January 16, 2014: Vol. 13, No. 3 Advancing HVAC&R to Serve Humanity
And Promote a Sustainable World  



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Industry News

Software Companies Click Into HVAC Industry
PALO ALTO, Calif.—This week, Google announced a cash purchase of home automation company Nest Labs for $3.2 billion. The Nest programmable thermostat is one of the hottest products in the growing market of "smart" heating/cooling-related products. Google Ventures has long been a major investor in the company. Also this week, China's Haier Group introduced its Tianzun air conditioner as the world's first major appliance certified to carry Apple's "Made-for..." (MFi) logo. The Tianzun air conditioner connects to users' iOS devices automatically, enabling them to control the air conditioner via a companion app. Previously, Microsoft demonstrated its intention of entering the HVAC industry with its acquisition of id8 Group R2 Studios in late 2012. id8 Group R2 Studios produces an application that allows users to control home heating and lighting systems from smart phones.

Click here
to read more about Google's purchase of Nest Labs.
Click here
to read more about Haier's Tianzun air conditioner.

Sun Setting on Large-Scale Solar Development?
LOS ANGELES—The pace of solar power development by the U.S. government, once highly touted, has slowed to a crawl. A number of companies have gone out of business and major projects have recently been canceled for lack of financing. Of the 365 federal solar applications since 2009, just 20 plants are on track to be built. Only three large-scale solar facilities have gone online, two in California and one in Nevada. The first auction of public land for solar developers, an event once highly anticipated by federal planners, failed to draw a single bid last fall. Several factors are responsible, industry analysts say. A tight economy has made financing difficult to obtain, and the federal government has not said whether it will continue to offer tax credits of the size that brought a rush of interest in large-scale solar five years ago.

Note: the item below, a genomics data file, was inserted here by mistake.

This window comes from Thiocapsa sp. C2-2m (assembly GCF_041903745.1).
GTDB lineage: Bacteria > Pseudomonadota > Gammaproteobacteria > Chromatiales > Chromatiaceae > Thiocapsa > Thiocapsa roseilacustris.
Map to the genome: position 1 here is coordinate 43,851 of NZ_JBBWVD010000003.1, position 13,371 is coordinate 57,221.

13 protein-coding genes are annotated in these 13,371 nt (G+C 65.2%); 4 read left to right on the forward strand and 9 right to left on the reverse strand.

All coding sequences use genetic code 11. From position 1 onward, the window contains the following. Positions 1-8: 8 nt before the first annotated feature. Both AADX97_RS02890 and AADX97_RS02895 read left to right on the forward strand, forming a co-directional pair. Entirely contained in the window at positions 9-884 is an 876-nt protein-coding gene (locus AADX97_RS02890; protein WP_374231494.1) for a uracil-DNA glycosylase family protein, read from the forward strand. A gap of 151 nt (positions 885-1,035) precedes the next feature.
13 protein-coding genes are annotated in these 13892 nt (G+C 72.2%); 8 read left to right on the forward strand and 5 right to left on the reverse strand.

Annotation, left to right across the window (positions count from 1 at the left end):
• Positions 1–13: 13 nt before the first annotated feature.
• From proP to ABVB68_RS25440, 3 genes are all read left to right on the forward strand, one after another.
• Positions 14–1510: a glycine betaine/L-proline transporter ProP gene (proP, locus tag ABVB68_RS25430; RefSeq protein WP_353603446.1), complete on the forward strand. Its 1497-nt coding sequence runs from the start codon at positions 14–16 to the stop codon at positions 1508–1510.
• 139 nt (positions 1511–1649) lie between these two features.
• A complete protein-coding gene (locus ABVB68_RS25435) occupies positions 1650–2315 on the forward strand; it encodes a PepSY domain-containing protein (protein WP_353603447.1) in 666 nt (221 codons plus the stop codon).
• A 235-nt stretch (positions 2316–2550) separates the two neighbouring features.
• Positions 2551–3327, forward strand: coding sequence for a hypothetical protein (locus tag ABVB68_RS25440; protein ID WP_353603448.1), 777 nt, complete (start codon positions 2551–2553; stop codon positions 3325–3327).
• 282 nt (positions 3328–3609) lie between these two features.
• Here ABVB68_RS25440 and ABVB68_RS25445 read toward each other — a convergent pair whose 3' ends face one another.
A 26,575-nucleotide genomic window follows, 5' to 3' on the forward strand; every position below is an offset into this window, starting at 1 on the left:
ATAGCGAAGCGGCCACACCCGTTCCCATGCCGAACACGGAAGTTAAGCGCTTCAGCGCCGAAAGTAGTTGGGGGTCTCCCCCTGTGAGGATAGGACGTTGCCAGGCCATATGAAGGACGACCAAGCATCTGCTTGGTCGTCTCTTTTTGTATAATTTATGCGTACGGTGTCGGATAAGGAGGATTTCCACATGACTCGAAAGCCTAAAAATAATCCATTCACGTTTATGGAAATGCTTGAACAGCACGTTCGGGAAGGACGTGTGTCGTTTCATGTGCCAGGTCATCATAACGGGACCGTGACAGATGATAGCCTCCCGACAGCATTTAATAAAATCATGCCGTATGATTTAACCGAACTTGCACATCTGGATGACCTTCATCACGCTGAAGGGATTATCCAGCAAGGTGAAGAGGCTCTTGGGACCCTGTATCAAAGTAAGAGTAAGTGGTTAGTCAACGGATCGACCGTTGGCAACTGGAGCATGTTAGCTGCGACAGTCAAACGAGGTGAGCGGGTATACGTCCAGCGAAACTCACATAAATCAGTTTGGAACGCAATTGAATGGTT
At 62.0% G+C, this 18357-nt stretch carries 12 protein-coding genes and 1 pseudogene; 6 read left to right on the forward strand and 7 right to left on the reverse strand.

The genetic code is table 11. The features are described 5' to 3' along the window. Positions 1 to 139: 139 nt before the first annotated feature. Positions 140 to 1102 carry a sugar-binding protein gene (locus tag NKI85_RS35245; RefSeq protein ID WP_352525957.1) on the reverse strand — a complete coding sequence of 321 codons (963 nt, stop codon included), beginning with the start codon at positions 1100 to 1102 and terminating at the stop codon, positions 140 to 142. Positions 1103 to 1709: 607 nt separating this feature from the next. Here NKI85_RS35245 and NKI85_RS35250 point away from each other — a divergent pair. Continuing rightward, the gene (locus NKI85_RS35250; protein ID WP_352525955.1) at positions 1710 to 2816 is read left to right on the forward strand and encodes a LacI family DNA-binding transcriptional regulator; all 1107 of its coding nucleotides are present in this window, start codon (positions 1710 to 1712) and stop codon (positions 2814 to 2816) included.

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When 'Continuous Improvement' of Codes, Standards Is Neither
HOUSTON—The ever-increasing size and complexity of building codes and standards presents a problem to engineers, who have less time to fully and properly digest the tomes that define how they should practice their professions, writes Bob Zabcik, director of Research and Development for NCI Group, on the Star Building Systems blog. He illustrates his points by citing specific codes that have grown in size by as much as 15 pages per year for several decades. "So, how do we address this trend of growing complexity and shrinking time?... today’s environment is one where 'can’t see the forest for the trees' problems flourish. Fortunately, those problems are fairly easily spotted when put in front of a person who is capable of seeing the forest because they don’t have an in-depth knowledge of the trees growing in it," he writes. He suggests engineers ask for help on projects from others not bogged down by minutiae. He writes "...let’s do what doctors do in this situation: swallow our pride and ask for a consult from a practitioner whose experiences are different from our own."